Eminent Domain

What is Eminent Domain or Condemnation?

Eminent domain or condemnation is a process where the government, such as the United States, state, counties, cities and towns, can acquire private property for public purposes.  Public purposes include highways and streets, bridges, airports, universities, schools, parks and trails.  Aside from the government, other entities also have the right to use the power of eminent domain or condemnation. Entities that have the right to use the power of eminent domain are known as “condemning authorities” or “acquiring agencies or companies.”  Acquiring authorities other than the government can obtain private property for utilities and railroads.  Eminent domain or condemnation is important to our society because, without it, one single landowner could stop an entire public project and that public project could not be built.  Thus, eminent domain allows for the construction of highways, streets, airports, schools, parks and utility lines.

The power of eminent domain or condemnation is found in the United States and Indiana Constitutions.  While the government and other entities have the right to use the power eminent domain or condemnation, that right is not without its limits.  For instance, the government or other condemning authority cannot use that power without following certain specific procedures, and the United States and Indiana Constitutions guarantee that a landowner whose private property is being acquired for a public purpose must be paid “just compensation” for his property. If acquiring entity takes a landowner’s property without following the procedures provided by law, a landowner can file an action in court against the acquiring entity, which is known as an inverse condemnation case.

Generally, the government or other acquiring authority must attempt to purchase a landowner’s property before a lawsuit can be filed.  It is typical for the acquiring entity to have an appraisal or appraisals of the landowner’s property by a qualified appraiser or appraisers and make an offer to the landowner based upon the appraisal or appraisals. The preparation for making the offer and steps that are taken to acquire a landowner’s property for a public project are known as the “land acquisition process.”  However, the landowner cannot be forced to accept the amount that the acquiring entity offers to pay for his or her property.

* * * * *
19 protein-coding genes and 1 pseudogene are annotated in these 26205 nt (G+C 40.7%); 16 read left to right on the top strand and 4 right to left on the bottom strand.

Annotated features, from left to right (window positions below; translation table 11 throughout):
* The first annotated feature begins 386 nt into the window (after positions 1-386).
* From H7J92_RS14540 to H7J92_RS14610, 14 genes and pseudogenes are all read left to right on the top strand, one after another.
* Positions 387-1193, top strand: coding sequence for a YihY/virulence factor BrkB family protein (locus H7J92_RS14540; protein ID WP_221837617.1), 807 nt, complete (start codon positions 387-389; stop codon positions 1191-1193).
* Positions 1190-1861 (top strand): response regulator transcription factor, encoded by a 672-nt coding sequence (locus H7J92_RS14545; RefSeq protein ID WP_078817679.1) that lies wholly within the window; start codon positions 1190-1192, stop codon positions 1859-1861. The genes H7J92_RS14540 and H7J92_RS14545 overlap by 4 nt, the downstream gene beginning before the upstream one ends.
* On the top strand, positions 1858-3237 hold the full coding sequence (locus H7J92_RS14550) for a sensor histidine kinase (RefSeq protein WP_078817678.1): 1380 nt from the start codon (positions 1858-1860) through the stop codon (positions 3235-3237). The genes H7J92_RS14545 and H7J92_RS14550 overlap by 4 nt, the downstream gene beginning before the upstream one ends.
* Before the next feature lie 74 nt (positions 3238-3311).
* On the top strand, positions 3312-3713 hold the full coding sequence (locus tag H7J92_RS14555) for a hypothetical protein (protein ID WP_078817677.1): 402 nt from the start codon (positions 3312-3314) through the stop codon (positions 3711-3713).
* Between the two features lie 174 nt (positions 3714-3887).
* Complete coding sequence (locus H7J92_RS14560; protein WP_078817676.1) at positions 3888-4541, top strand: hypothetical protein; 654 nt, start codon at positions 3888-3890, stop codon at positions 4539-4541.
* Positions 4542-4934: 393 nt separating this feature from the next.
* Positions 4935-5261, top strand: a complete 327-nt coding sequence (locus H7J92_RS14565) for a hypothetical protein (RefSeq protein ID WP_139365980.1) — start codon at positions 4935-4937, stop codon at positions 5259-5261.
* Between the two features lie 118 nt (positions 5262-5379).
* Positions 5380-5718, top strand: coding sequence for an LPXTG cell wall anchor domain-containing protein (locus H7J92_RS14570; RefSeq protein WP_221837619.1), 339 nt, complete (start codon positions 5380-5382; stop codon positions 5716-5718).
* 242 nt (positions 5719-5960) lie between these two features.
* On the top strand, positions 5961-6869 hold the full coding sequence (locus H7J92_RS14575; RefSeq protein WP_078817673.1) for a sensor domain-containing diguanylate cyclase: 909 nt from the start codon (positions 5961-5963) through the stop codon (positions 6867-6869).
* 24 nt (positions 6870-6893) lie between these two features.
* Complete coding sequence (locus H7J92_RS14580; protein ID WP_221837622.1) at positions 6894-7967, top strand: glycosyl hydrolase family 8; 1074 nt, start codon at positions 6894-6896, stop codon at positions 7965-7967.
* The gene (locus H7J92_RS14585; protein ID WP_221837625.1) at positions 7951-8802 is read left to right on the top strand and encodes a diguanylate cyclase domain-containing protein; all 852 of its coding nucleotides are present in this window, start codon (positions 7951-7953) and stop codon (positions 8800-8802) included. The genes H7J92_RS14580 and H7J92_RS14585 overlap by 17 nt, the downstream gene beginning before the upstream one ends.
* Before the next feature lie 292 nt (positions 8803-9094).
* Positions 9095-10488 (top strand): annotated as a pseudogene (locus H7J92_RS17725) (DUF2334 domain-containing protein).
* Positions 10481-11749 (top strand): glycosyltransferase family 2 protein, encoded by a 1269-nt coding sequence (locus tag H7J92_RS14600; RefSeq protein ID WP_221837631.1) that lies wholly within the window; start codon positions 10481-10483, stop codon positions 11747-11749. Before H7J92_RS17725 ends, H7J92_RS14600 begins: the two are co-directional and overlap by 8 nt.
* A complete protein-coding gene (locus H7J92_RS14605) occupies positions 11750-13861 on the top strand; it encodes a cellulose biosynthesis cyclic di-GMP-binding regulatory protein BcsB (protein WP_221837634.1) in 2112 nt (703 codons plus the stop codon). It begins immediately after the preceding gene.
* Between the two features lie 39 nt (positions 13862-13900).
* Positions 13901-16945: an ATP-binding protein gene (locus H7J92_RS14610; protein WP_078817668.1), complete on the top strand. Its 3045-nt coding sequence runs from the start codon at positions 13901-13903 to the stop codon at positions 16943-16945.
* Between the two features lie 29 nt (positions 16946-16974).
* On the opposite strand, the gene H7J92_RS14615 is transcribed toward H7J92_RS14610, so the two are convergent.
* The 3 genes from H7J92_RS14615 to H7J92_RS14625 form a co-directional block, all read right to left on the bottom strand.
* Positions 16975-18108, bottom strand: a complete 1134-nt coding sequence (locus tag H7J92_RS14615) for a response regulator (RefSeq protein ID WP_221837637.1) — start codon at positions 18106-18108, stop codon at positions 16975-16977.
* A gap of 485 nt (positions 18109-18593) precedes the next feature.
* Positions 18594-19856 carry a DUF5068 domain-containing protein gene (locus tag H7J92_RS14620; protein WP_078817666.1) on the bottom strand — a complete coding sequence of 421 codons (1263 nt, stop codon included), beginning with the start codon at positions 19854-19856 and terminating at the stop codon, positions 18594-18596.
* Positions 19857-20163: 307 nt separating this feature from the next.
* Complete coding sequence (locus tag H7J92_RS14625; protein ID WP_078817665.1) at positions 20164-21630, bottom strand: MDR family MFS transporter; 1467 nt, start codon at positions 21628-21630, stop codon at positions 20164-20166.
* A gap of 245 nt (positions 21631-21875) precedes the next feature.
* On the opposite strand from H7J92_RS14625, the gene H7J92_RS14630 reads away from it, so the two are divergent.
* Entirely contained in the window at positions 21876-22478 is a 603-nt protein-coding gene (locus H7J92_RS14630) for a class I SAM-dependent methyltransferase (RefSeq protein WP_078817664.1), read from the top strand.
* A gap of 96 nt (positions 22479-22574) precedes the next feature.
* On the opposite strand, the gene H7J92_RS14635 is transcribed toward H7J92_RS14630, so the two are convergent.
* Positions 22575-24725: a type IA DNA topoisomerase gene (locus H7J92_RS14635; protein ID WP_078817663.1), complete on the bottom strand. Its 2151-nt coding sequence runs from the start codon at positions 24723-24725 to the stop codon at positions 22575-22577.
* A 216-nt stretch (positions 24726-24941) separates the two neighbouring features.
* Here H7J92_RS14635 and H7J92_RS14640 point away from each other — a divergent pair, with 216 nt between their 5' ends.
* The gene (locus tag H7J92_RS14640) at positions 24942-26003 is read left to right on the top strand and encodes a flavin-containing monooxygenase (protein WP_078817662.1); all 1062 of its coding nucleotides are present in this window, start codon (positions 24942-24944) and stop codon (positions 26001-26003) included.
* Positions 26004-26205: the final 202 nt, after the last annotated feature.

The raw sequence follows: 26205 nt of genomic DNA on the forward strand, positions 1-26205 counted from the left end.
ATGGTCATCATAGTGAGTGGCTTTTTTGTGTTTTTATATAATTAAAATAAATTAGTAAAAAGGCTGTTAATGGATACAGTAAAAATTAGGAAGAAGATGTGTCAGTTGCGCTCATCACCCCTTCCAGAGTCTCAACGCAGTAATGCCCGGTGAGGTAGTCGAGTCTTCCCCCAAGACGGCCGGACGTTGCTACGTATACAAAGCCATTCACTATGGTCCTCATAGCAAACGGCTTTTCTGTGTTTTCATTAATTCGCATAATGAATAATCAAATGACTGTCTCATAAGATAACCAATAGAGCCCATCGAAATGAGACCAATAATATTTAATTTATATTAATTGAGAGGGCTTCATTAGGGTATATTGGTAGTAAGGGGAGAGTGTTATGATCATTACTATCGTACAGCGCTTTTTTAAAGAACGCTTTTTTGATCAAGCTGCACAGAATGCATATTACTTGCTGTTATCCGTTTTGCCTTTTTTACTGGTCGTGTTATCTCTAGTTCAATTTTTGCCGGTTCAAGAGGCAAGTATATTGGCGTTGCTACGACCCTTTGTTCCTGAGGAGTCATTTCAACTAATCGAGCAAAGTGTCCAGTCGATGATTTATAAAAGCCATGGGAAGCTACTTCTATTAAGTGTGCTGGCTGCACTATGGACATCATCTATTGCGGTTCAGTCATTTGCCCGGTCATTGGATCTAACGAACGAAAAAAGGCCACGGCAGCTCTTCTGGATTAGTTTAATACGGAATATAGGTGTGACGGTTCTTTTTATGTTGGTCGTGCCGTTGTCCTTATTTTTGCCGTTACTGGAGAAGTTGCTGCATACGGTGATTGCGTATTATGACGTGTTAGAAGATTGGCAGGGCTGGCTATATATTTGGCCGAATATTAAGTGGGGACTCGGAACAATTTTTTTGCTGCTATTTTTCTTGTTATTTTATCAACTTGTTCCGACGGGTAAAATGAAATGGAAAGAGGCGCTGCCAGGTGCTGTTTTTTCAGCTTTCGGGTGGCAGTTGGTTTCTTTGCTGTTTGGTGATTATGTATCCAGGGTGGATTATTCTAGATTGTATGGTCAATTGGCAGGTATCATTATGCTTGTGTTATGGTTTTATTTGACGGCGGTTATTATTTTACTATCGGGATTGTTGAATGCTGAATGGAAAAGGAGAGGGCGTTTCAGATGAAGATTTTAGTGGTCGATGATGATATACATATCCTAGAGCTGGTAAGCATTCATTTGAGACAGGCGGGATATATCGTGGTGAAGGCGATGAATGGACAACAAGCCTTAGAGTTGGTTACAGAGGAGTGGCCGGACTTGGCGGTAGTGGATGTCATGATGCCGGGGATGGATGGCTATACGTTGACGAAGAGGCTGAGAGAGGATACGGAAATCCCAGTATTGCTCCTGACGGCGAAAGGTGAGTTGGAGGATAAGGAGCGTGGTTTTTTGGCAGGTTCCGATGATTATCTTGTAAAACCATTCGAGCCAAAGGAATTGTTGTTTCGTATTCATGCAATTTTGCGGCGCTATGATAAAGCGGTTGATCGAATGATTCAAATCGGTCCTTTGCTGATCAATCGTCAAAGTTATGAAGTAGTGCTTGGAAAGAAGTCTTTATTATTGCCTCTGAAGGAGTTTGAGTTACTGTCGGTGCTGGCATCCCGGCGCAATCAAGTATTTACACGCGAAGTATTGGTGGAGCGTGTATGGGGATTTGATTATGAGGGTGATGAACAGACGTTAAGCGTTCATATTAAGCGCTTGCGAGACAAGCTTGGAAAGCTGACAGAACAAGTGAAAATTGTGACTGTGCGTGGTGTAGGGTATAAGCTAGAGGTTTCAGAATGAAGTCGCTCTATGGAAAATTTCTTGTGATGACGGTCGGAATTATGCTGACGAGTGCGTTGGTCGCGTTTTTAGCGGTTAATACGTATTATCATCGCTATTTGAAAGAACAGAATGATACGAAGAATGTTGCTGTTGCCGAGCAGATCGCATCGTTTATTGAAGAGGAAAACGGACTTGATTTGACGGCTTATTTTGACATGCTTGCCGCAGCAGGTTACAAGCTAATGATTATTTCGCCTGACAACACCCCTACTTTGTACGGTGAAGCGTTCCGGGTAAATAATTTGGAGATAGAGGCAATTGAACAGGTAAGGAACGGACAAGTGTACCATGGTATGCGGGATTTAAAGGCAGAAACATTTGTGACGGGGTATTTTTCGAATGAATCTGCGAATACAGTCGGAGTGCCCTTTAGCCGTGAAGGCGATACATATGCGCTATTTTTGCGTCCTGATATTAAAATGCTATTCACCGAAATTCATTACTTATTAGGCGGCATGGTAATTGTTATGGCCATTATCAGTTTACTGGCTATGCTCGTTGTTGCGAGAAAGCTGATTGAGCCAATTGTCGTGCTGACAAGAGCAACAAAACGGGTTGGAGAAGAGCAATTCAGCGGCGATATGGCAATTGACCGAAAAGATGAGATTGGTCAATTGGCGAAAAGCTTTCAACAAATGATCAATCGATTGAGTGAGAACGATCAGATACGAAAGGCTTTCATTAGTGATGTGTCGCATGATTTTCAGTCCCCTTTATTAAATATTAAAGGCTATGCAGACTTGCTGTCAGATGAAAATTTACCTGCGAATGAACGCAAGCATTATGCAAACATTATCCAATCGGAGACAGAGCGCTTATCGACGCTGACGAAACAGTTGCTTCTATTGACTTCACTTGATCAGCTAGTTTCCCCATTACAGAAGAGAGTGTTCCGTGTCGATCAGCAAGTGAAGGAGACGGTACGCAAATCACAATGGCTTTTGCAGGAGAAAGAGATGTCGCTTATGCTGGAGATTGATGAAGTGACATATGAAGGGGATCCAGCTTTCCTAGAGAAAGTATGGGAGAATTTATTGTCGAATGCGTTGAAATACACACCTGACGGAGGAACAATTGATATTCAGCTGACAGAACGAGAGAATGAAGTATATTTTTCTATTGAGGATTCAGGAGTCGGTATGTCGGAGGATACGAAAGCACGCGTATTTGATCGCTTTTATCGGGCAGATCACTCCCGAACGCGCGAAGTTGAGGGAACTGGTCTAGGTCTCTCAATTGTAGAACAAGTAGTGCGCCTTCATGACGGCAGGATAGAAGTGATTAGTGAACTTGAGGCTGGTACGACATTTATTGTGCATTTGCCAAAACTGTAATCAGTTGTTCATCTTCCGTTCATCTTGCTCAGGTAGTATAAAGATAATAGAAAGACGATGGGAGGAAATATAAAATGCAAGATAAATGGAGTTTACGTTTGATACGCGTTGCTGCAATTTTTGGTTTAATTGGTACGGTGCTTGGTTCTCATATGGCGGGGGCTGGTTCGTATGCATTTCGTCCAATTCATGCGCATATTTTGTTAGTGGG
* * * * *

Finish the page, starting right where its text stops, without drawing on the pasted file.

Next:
If the condemning authority and landowner cannot come to agreement about the amount of just compensation to be paid, then a lawsuit may be filed.  This lawsuit is known as an eminent domain or condemnation case.  Sometimes an eminent domain or condemnation case is filed in state court, and sometimes it is filed in federal court.  The court where an eminent domain or condemnation lawsuit is filed depends upon the acquiring entity and whether its right to use the power of eminent domain has been created by state or federal law.  An eminent domain or condemnation case involves two stages.  During the first stage, the acquiring entity’s right to take a landowner’s property is decided, and if the court determines that the acquiring entity has the right to take his or her property, it appoints appraisers to decide just compensation for the property being acquired.  The eminent domain case may ultimately proceed to the second stage, which is called the “damages stage.”  During the “damages stage,” the amount of just compensation that the condemning authority will pay is decided.  Many times, the landowner and acquiring entity come to an agreement about the amount of just compensation before trial.  However, if they cannot agree prior to trial, then a trial is held, and the court or a jury decides the amount of just compensation.

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